[Trilinos-Users] XYCE math formulation article

Neal Parsons nparsons at umich.edu
Wed Jul 18 11:59:39 MDT 2007

Hi Robert (etc.),
I have a few questions/ observations about the xyce math formulation article.

First, in the Xyce Math document, it describes reformulating the 
equations in xyce to solve for delta X instead of X.  I'm wondering 
"how" you do that internally in the code and if our approach is sound.
We are solving for delta X instead of X, but we aren't doing in each 
devices' load routine.  We are doing it by "cheating".  Specifically, 
our strategy is to generate J and the RHS with Spice's unmodified 
device Load routines, then we are subtracting J * X[k] from the RHS to 
get "f".  So the first question I have is whether this approach is 
inferior to modifying each device's DevLoad routine to directly place 
"f" (or is it "-f") in the RHS.
I'm concerned about mathematical errors related to the magnitudes of 
the terms being subtracted (e.g. 5.000000000000000001 - 5.0 = 0).

Second, regarding voltage limiting, the math article (p. 27) suggests 
that we need to add J * (delta X hat)[k+1] to "-f".  But with our 
"cheat", this modification to "-f" seems to be unnecessary.  Perhaps 
this is because when the RHS is calculated by spice in the "Spice" way, 
it already takes into account the voltage limiting?  I'm not sure about 
that.  But if you have any insight into these issues, I'd appreciate 
hearing it.

Neal Parsons (and Jon Engelbert, my boss)
University of Michigan
Mechanical Engineering
Cell: 517-896-2171

Quoting Neal Parsons <nparsons at umich.edu>:

> Thank you all for your responses. Since our SPICE package generally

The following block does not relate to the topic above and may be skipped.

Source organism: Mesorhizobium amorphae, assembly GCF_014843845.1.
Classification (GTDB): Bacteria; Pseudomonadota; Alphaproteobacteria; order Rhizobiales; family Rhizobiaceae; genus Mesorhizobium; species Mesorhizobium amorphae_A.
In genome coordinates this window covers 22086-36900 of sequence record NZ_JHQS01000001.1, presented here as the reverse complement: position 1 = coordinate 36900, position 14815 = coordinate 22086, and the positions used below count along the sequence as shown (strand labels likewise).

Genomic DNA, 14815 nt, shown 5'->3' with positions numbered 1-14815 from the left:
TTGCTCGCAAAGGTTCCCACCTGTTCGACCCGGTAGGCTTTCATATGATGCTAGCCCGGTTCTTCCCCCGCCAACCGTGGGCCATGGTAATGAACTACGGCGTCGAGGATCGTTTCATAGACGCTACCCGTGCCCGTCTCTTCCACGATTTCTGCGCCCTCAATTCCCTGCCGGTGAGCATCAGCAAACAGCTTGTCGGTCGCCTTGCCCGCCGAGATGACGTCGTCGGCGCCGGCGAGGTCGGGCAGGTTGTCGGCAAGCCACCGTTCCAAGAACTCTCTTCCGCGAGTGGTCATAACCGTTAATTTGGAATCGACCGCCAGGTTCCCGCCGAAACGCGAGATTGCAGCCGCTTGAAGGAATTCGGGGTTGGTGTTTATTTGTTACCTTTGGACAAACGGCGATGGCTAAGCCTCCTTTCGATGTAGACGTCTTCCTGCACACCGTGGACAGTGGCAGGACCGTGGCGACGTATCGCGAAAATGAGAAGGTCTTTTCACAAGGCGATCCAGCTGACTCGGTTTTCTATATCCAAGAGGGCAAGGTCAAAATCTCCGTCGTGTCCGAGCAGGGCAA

> deals with smaller circuits, it sounds like Amesos/KLU solver would 
> be better than the iterative AztecOO solver. I'm working for a very 
> small software company for the summer that currently uses the Berkely 
> SPICE engine, which fails roughly 1/3 of our NCSU benchmark test 
> suite. The motivation for integrating Trilinos libraries comes from 
> reading about XYCE's use of Trilinos.  We are hoping to get better 
> convergence and faster results.
> Our solvers were updated to solve J*deltaX(k+1) = -f, as Xyce does. 
> We initially used AztecOO Line Search Based solver with ILU 
> preconditioning for our solver. This gave accurate operating point 
> results, but as noted, was generally slow for transient computations. 
> After wrestling with AztecOO for several weeks to no avail and given 
> the advice here, it appears that my next step would be to change-over 
> from AztecOO to Amesos/KLU. I just want to make sure that this 
> implementation will be beneficial to our application. Also, any other 
> suggestions might be helpful as well. Again, thanks for your help.
> Neal Parsons
> Quoting "Hoekstra, Robert J" <rjhoeks at sandia.gov>:
>> As Mike mentioned, KLU (by Tim Davis, also the originator of the
>> aforementioned UMFPack)
>> which is the default solver in the Trilinos/Amesos package has specific
>> optimizations for
>> circuit problems and should outperform the more generic tools (UMFPack
>> and SuperLU) for
>> sparse direct solves.  As mentioned by both Mike and Randy, it is very
>> difficult to get
>> iterative sparse methods to perform well on this class of problems.  For
>> the Xyce simulator,
>> (Sandia's in house tool) we use GMRES with ILU(k) preconditioning only
>> for very large scale
>> problems (approaching a million or more devices).  If you are bent on
>> demonstrating an
>> iterative method rather than performance our default usage is along the
>> lines of: